Fact-checking a few claims about the NHS

What with the campaigning for the general election having gotten into full swing last week, many claims have been made regarding which Party would be better for which aspect of security, the economy, education etc. One particular video regarding the NHS started doing the rounds on Facebook a few days ago. This video makes a number of claims regarding the supposed impact that the recent Coalition and Conservative governments have had on the NHS, with the video then going on to suggest that a Conservative government would be bad for the NHS. For a bit of excitement, here is said video:



The claims made in that video are many. Some are valid, whereas others are not. Let’s take each of them in turn.

Claim 1: We are experiencing the largest sustained drop in NHS funding as a percentage of GDP since the NHS was founded.

Reality: This claim is false. As per the information shown in the graph below (from the Institute for Fiscal Studies) NHS spending as a proportion of GDP has been stable over the past couple of years, and the decrease between 2009 and 2012 was no larger or longer than decreases in the mid-to-late 1970s or mid-1990s.


Moreover, the more relevant metric of NHS spending per capita continues to increase – in other words, more is spent per person on the NHS than ever before, although the rate of that increase has slowed in recent years.


Claim 2: If the internal market was abolished we [i.e. the NHS] could save billions.

Reality: This claim is also false. The internal market actually creates savings and is not “wasteful” as is claimed in the video. On the contrary, it promotes competition and stimulates the NHS to provide better services – importantly, the benefits of competition in healthcare are well established. Furthermore, it is actually the refusal of many within the NHS to accept the proven benefits of competition that is causing some harm to the NHS – indeed one of NHS Improvement’s main aims is to promote and encourage “buy-in” of competition among those in the NHS. Hence, abolishing the internal market would actually cost billions rather than save them.

Claim 3: Health tourism costs the NHS £200 million per year, which is insignificant in terms of the overall cost of the NHS.

Reality: This is generally true – although the costs to the NHS associated with people who are not ordinarily resident in the UK are of the order of £2 billion per year, that includes many people who did not come to the UK specifically and solely to use the NHS (i.e. it includes people who are not “health tourists”. Instead, estimates put the upper bound of the costs associated with those who travel to the UK for the sole purpose of using the NHS at around £300 million per year. When compared to the total annual NHS budget of about £90 billion, the costs associated with health tourism are indeed a trivial amount.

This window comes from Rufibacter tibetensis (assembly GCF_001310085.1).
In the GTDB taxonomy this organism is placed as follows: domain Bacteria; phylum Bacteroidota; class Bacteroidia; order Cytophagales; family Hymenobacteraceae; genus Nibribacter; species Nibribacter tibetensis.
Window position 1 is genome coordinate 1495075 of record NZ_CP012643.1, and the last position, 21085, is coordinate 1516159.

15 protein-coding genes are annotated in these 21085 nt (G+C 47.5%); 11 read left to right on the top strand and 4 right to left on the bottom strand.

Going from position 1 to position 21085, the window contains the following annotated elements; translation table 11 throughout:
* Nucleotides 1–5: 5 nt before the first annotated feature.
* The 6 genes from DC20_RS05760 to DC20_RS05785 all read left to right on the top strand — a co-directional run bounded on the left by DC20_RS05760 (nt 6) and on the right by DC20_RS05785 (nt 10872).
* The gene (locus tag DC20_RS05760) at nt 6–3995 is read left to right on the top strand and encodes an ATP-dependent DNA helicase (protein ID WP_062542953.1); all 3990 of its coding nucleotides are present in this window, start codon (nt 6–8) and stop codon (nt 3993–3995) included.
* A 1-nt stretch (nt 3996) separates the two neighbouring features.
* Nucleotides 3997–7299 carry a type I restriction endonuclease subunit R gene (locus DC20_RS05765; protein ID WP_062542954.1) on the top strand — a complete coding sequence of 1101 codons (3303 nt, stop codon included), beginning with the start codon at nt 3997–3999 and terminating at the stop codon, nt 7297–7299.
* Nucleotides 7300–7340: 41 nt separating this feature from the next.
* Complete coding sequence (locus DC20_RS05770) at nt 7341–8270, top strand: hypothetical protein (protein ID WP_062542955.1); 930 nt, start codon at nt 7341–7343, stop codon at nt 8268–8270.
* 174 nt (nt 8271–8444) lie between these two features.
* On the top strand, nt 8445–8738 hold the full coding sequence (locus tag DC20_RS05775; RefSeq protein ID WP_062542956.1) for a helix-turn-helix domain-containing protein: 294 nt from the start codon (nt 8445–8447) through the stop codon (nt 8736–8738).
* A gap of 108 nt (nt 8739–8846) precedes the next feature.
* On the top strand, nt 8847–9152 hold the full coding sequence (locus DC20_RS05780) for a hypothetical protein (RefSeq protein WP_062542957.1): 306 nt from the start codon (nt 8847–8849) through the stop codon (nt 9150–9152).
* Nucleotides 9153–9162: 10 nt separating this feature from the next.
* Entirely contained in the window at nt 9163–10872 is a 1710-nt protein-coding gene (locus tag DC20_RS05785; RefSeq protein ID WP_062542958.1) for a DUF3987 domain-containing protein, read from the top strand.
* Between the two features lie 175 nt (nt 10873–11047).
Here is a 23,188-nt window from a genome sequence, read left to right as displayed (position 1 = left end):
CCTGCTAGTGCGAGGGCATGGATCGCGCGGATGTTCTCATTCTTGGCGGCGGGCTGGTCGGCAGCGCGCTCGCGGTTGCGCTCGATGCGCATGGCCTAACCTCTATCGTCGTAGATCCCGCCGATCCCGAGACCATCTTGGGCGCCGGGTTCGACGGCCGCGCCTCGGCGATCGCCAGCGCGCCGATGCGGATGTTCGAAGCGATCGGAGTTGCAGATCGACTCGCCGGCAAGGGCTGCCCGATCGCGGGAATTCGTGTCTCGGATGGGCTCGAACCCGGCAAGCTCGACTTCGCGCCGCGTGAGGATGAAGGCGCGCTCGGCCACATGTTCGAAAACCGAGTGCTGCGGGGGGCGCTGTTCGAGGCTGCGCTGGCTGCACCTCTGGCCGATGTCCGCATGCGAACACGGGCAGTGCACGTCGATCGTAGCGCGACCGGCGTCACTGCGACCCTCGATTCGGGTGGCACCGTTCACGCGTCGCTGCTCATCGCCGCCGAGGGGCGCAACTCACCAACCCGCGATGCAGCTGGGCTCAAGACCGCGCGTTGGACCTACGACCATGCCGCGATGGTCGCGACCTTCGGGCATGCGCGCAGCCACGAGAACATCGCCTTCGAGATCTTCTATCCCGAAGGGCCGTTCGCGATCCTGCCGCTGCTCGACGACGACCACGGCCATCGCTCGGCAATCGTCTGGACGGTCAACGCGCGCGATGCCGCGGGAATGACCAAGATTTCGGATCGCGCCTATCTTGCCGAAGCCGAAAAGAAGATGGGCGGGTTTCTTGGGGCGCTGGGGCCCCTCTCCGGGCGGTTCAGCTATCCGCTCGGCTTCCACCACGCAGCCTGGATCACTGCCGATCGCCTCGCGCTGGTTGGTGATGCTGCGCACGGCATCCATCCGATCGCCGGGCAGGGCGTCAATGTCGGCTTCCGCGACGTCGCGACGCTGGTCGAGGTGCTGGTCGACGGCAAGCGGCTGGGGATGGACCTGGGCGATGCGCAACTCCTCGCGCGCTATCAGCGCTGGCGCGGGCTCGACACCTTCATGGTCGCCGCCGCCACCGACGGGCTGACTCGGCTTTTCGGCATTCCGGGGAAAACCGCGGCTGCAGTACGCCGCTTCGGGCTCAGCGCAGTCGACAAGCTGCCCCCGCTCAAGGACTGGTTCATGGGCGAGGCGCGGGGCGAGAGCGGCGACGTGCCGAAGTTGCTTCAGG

Claim 4: Immigrants are not ruining the NHS, they’re running the NHS.

Reality: True. Immigrants from within the EU currently represent about 10% of doctors and 4% of nurses. If non-EU immigrants are included, therefore, the figures are likely to be slightly (although probably not a huge amount) higher. Given that there are already quite severe labour shortages within the NHS, it is clear that without the immigrants currently working within the NHS, the functioning of the NHS would be severely hampered. Moreover, immigrants are net contributors in terms of taxes vs benefits, so also contribute to the NHS in that way. Hence, the claim that immigrants are not ruining the NHS is clearly valid.

Claim 5: 1 in 10 nursing posts are vacant and the nursing bursary has been scrapped

Reality: True. The nursing bursary was indeed scrapped at the start of the year – this means that there is a much-reduced incentive for people to train to become nurses as they will now have to pay £9,000 in tuition fees per year in order to do so. This is likely to lead to problems recruiting sufficient nurses in future. Notwithstanding that, there are also problems recruiting nurses now – the Royal College of Nursing suggests that 1 in 9 nursing posts are now vacant. This figure is actually marginally worse than that claimed (11% vacancy rate vs the 10% claimed).

Claim 6: Tens of thousands of sick patients waited on A&E trolleys this past winter

Reality: Likely to be true. Using data from Quality Watch (and a bit of approximation / extrapolation), roughly 6 million people attended A&E last winter. Of these, around 15% were not seen within the government target of four hours – i.e. about 900,000 people waited more than four hours in A&E. Now, it seems unlikely that all of these people waited on trolleys specifically, but even if only 10% of these people (i.e. 1.5% of all admittances to A&E) did then the “tens of thousands” figure would be accurate. Hence, this claim seems plausible.